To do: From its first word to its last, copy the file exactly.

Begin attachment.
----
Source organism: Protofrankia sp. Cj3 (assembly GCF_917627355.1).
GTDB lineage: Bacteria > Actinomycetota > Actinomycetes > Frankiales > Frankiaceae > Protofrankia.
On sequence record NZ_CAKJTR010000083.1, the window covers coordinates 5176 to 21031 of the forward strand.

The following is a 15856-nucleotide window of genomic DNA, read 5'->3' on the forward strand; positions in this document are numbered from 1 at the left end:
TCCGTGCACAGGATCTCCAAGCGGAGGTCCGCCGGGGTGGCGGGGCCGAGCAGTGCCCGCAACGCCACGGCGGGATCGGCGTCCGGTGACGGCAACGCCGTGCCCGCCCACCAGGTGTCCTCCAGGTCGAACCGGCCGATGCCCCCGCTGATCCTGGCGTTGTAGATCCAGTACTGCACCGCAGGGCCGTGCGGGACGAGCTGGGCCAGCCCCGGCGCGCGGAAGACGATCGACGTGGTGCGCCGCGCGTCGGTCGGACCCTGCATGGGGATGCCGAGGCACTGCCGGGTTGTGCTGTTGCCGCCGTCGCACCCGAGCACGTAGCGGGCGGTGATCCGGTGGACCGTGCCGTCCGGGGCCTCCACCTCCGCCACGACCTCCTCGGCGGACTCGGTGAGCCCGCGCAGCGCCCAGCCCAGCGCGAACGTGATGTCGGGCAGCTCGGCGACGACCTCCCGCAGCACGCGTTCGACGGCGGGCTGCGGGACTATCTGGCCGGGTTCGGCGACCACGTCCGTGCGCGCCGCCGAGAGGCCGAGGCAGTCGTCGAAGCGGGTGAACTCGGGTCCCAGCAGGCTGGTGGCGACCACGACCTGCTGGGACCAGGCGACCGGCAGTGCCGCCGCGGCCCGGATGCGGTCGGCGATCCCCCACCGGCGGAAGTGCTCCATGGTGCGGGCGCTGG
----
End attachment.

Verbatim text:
Source organism: Protofrankia sp. Cj3 (assembly GCF_917627355.1).
GTDB lineage: Bacteria > Actinomycetota > Actinomycetes > Frankiales > Frankiaceae > Protofrankia.
On sequence record NZ_CAKJTR010000083.1, the window covers coordinates 5176 to 21031 of the forward strand.

The following is a 15856-nucleotide window of genomic DNA, read 5'->3' on the forward strand; positions in this document are numbered from 1 at the left end:
TCCGTGCACAGGATCTCCAAGCGGAGGTCCGCCGGGGTGGCGGGGCCGAGCAGTGCCCGCAACGCCACGGCGGGATCGGCGTCCGGTGACGGCAACGCCGTGCCCGCCCACCAGGTGTCCTCCAGGTCGAACCGGCCGATGCCCCCGCTGATCCTGGCGTTGTAGATCCAGTACTGCACCGCAGGGCCGTGCGGGACGAGCTGGGCCAGCCCCGGCGCGCGGAAGACGATCGACGTGGTGCGCCGCGCGTCGGTCGGACCCTGCATGGGGATGCCGAGGCACTGCCGGGTTGTGCTGTTGCCGCCGTCGCACCCGAGCACGTAGCGGGCGGTGATCCGGTGGACCGTGCCGTCCGGGGCCTCCACCTCCGCCACGACCTCCTCGGCGGACTCGGTGAGCCCGCGCAGCGCCCAGCCCAGCGCGAACGTGATGTCGGGCAGCTCGGCGACGACCTCCCGCAGCACGCGTTCGACGGCGGGCTGCGGGACTATCTGGCCGGGTTCGGCGACCACGTCCGTGCGCGCCGCCGAGAGGCCGAGGCAGTCGTCGAAGCGGGTGAACTCGGGTCCCAGCAGGCTGGTGGCGACCACGACCTGCTGGGACCAGGCGACCGGCAGTGCCGCCGCGGCCCGGATGCGGTCGGCGATCCCCCACCGGCGGAAGTGCTCCATGGTGCGGGCGCTGG